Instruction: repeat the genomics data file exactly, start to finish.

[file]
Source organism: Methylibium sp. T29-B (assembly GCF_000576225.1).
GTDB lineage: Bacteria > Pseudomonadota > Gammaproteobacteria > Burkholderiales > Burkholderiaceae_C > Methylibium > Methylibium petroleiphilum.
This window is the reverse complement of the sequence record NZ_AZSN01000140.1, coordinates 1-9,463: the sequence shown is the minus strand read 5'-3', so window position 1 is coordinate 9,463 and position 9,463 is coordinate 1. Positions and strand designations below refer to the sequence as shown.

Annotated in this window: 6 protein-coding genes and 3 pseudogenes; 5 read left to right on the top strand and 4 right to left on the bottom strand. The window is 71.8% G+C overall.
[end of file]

Source organism: Methylibium sp. T29-B (assembly GCF_000576225.1).
GTDB lineage: Bacteria > Pseudomonadota > Gammaproteobacteria > Burkholderiales > Burkholderiaceae_C > Methylibium > Methylibium petroleiphilum.
This window is the reverse complement of the sequence record NZ_AZSN01000140.1, coordinates 1-9,463: the sequence shown is the minus strand read 5'-3', so window position 1 is coordinate 9,463 and position 9,463 is coordinate 1. Positions and strand designations below refer to the sequence as shown.

Annotated in this window: 6 protein-coding genes and 3 pseudogenes; 5 read left to right on the top strand and 4 right to left on the bottom strand. The window is 71.8% G+C overall.